One of the reasons people get so misty-eyed at the end of It’s A Wonderful Life is because the family, friends, and neighbors who gather together to save George Bailey’s butt all start singing “Auld Lang Syne.”
The song has always had a bittersweet ambience: A celebration of the loved ones we’ve cherished throughout our lives, and a recognition that for one reason or another, many of them have moved on. John Lennon explored a similar sentiment with The Beatles on “In My Life.”
There was a time when just about everybody thought of Guy Lombardo when it came to “Auld Lang Syne” since he and his Royal Canadians played it every New Year’s Eve for years on radio and TV. Nowadays, probably nobody under 30 even knows who he is, although his version is available on iTunes. Somehow, it sounds particularly melancholy.
“Auld Lang Syne” continues to be covered by various musicians. The version by The Smithereens on Christmas With The Smithereens opens with the band harmonizing like a barbershop quartet before the guitars and drums kick in. From there, it morphs into a pulsating surf rock tune that’s predominantly instrumental.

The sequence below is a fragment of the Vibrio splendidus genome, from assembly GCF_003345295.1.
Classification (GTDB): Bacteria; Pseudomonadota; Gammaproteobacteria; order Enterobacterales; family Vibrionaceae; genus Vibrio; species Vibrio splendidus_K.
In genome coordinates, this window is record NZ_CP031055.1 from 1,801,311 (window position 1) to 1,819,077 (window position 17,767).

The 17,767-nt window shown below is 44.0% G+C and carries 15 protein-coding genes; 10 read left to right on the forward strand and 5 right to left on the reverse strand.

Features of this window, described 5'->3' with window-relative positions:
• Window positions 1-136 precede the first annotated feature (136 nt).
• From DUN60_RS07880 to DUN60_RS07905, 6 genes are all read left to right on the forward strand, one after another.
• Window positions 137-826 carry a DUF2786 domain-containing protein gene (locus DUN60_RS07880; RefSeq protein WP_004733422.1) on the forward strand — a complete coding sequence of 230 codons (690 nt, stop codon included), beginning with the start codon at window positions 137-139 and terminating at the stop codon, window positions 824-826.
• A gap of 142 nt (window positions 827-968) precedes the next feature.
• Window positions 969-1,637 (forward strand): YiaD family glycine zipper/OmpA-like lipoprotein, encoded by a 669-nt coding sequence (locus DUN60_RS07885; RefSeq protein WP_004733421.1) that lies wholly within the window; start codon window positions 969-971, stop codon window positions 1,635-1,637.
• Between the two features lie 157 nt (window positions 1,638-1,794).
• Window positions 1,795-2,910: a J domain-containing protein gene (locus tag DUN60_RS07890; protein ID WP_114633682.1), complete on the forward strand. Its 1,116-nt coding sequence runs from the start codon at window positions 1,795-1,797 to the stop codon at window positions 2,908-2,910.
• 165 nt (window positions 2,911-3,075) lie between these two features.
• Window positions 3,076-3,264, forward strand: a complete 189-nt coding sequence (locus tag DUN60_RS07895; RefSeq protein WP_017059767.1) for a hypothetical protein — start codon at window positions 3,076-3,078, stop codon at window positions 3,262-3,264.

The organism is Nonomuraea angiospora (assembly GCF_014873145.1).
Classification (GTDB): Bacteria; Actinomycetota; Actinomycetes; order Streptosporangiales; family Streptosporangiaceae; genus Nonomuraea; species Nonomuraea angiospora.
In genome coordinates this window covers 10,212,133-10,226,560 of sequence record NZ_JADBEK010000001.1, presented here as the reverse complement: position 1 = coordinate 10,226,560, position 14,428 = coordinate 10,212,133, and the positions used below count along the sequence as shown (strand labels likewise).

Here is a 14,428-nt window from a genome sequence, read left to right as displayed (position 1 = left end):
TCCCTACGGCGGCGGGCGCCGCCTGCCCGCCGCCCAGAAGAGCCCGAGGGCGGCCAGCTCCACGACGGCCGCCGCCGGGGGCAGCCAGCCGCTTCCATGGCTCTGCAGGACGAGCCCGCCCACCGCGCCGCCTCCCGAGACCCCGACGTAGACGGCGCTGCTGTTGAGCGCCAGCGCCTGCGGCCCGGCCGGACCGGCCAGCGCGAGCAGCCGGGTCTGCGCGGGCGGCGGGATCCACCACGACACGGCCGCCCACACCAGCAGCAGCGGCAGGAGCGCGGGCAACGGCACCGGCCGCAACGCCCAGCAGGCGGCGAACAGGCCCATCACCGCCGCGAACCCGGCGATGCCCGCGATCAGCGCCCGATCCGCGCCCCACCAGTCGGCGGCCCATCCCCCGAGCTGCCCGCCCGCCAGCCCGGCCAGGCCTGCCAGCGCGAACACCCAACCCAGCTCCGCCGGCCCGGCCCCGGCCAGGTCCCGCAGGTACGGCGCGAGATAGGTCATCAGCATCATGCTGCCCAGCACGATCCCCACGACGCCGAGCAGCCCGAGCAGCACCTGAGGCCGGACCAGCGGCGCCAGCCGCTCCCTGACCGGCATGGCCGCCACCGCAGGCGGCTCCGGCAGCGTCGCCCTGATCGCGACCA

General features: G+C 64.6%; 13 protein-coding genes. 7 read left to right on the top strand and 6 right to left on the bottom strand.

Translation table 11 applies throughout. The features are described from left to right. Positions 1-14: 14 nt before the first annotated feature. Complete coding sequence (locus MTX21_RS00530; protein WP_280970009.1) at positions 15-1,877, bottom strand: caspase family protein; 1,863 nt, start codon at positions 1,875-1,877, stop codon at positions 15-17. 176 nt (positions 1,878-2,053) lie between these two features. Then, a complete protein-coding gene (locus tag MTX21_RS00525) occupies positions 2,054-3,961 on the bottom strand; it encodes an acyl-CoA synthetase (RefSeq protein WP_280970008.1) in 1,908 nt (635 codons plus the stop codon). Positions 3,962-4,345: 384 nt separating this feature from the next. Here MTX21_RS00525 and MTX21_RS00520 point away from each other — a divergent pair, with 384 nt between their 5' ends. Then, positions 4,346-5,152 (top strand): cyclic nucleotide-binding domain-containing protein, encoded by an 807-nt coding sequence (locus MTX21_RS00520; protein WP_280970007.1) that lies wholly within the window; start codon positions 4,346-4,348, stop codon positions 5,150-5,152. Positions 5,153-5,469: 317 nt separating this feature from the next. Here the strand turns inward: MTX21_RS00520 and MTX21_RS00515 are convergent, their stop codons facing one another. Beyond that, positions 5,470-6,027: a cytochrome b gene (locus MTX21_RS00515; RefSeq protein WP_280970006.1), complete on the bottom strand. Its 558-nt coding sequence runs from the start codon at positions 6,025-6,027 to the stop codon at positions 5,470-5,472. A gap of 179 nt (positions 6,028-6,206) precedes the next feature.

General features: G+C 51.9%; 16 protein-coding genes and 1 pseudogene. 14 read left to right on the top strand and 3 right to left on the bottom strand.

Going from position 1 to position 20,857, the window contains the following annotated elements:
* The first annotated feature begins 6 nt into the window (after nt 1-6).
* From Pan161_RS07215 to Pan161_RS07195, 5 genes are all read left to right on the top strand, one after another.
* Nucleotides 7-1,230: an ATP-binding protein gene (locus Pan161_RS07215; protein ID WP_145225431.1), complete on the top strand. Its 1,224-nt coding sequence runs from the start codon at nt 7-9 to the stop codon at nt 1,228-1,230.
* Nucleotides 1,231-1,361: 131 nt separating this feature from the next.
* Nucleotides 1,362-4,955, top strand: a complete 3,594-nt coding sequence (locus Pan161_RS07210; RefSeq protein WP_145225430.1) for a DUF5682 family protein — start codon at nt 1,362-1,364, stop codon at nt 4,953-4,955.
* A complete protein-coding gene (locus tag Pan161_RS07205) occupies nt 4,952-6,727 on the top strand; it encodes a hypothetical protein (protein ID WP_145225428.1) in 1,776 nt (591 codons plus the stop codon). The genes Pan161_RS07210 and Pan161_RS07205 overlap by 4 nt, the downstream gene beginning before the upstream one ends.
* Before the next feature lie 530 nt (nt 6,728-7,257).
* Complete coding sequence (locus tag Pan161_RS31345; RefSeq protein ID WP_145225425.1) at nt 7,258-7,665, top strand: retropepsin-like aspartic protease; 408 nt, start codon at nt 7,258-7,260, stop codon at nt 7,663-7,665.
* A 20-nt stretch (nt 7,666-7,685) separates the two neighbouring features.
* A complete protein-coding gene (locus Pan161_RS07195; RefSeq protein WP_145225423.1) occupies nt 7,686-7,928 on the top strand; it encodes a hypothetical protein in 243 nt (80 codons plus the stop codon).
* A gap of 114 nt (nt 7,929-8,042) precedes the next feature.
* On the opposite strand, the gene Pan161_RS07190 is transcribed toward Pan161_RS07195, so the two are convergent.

Smithereens drummer Dennis Diken also tackled the song as part of group called Husky Team. This inspired instrumental take, from the Hi-Fi Christmas Party Volume 2 CD, mixes “Auld Lang Syne” with the Booker T & The MG’s 1960s hit, “Green Onions.”
My favorite version of “Auld Lang Syne” comes from a New Jersey band called The Cucumbers and can be found on the Ho Ho Ho Spice CD. The guitar-driven, slightly Celtic, power pop arrangement and Deena Shoskkes’s spirited vocals cast out any trace of sadness and offer instead an exhilarating sense of triumph. The journey’s over; the quest has been successful; we’ve won.
2009 was another grueling, emotionally draining year but we’ve survived it. Let’s hope for happier circumstances in 2010, but also understand that we’ll have to work hard, and do a much better job of getting along with each other.